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Parks in Belgium !

Published on 9/04/2013 Posted by Marie Dumont
Parks in Belgium

Here’s a small selection of what’s available around Brussels. All of these places can be reached in an hour or less, yet they couldn’t feel further away from the capital’s bustle and grime. Don’t forget to pack enough changes of clothes, picnics and snacks (although refreshments can usually be bought on site) and – yes! – hats and sun cream.

Located near Beersel on the edge of Flemish Brabant, the Provinciedomein Huizingen is a rolling estate spread out around a castle and attendant pond on which small row boats can be hired. There’s also an outdoor pool, inviting footpaths, a lovely picnic meadow surrounded by trees, friendly goats and ostriches and more eateries and playgrounds than you might wish for.

Kessel-Lo, outside Leuven, is very similar and possibly a little less crowded, with swimming and boating facilities, elaborate wooden structures for wannabe acrobats to climb on, and a small army of cute farm animals.

Clean air and birdsong beckon at the Domaine de Chevetogne, an uncluttered and beautifully-landscaped park that’s well worth the drive into Namur province. Make a day of it, starting with a stroll in the forest, then stopping at one of the many playgrounds and taking a dip in the renovated pool. Reward tired limbs with a leisurely tour in a horse-dawn carriage. Overnight stays are possible in pretty wooden huts or a hotel.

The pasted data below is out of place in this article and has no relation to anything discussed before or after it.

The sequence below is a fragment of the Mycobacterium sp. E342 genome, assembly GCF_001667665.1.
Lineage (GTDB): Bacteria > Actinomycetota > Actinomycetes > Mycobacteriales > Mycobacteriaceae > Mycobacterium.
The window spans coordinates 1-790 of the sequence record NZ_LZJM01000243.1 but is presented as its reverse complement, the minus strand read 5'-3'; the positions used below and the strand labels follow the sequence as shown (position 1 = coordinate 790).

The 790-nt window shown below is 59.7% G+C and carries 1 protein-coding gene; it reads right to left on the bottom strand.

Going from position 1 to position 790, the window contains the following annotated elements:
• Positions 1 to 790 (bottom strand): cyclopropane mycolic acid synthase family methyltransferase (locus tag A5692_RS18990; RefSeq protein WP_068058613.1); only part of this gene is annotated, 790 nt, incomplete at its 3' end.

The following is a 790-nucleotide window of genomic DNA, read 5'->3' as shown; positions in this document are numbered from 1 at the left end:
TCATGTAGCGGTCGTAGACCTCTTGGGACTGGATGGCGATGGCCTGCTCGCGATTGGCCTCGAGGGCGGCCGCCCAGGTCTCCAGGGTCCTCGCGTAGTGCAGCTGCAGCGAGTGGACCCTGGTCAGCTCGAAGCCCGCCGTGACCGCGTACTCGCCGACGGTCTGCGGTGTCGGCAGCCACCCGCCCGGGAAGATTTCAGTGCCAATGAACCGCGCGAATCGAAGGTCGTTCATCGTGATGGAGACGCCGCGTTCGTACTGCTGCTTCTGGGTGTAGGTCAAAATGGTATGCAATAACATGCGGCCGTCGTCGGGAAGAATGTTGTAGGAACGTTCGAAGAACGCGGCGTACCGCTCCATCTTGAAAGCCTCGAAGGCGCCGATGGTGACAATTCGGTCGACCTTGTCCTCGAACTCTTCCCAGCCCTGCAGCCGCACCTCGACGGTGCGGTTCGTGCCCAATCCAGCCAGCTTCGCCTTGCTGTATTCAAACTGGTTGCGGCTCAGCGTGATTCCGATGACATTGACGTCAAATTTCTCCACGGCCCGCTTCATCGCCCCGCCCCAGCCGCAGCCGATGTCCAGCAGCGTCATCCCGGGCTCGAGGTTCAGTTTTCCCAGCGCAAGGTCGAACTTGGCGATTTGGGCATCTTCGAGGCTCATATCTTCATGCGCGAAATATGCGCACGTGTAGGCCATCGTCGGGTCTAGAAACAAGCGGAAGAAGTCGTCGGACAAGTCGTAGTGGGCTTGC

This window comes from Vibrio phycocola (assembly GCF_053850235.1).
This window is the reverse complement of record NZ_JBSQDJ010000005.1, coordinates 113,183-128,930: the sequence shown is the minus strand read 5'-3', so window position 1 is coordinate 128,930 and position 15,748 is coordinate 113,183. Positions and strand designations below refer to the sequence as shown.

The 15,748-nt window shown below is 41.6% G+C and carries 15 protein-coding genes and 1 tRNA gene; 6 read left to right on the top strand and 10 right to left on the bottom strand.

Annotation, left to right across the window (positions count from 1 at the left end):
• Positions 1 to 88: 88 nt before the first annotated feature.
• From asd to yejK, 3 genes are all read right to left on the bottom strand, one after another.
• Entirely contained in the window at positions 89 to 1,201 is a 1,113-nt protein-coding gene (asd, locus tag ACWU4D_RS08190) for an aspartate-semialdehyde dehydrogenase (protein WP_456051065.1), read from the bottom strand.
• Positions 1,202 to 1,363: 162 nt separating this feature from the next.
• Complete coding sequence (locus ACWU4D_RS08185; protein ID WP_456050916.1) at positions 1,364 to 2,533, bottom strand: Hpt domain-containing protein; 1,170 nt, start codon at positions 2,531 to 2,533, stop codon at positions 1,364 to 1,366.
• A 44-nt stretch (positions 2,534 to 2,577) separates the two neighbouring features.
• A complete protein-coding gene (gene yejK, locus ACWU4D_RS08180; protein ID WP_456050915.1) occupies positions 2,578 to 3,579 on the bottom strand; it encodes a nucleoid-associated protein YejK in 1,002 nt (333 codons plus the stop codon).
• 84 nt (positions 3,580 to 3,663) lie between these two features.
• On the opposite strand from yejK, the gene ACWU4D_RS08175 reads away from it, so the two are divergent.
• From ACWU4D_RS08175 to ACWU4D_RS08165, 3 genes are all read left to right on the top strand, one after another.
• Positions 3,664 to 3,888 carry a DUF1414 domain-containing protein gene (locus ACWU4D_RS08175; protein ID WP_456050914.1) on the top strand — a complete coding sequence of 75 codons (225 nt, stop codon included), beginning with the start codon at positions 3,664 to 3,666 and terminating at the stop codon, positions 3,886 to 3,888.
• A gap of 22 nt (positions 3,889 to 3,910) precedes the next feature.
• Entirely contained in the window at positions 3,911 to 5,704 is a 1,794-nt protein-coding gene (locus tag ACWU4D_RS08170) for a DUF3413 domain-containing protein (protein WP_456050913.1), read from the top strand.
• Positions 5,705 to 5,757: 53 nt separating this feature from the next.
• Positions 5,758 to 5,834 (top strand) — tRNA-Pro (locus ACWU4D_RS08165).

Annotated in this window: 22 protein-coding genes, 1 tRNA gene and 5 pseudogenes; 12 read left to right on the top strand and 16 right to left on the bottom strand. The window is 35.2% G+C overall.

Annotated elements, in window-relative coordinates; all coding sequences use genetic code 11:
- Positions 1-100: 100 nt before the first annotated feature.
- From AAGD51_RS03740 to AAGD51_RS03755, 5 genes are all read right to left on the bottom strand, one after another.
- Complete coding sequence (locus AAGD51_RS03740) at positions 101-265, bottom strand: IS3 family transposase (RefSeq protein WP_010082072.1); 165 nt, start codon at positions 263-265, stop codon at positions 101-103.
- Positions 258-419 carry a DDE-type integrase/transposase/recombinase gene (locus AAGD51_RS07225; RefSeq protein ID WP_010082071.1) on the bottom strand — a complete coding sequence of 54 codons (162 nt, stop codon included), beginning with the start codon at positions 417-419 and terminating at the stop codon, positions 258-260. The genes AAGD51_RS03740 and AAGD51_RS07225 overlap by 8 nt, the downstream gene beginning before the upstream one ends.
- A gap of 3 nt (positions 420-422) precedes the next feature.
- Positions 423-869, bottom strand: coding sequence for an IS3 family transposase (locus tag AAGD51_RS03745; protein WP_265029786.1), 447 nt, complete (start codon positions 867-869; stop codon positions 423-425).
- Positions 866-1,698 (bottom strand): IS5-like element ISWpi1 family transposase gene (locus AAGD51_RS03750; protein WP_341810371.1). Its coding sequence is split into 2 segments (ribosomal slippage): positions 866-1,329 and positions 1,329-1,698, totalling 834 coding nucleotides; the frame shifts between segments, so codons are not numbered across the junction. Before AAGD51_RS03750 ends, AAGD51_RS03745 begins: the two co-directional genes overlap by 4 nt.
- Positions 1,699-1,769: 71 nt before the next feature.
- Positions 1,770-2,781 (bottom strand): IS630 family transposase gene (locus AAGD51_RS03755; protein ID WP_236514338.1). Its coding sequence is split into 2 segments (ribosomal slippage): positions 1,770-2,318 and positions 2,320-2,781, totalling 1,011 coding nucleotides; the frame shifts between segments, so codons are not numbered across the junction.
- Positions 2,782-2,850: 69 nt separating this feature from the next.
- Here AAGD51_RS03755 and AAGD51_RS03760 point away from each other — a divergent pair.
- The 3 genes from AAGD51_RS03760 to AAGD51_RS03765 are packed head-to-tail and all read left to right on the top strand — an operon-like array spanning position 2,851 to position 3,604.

Those after bigger thrills should head towards Wavre to Walibi, Belgium’s modest but fun-packed answer to Disneyland, which has dozens of attractions and rides for all ages. Over near the Flemish coast, Plopsaland, has giant floating ducks, spinning teacups, head-spinning roller-coasters and an old-fashioned carrousel.

For a vicarious trip to distant lands, try one of Belgium’s three zoos. The oldest of these, in Antwerp, boasts grand colonial architecture and is conveniently located a stone’s throw from the Central Station ( Lions and elephants roam around in semi-freedom at Planckendael, near Mechelen, while Pairi Daiza, close to the French border, spans the five continents, complete with temples, pyramids and a Japanese zen garden.

Still, we at Little Explorer believe that there’s no family outing like an old-fashioned walk in the woods. The ones near Halle in Flemish Brabant look particularly magical from late April to early May when the bluebells are out. It’s one of Belgium’s best-kept secrets – don’t tell anyone!

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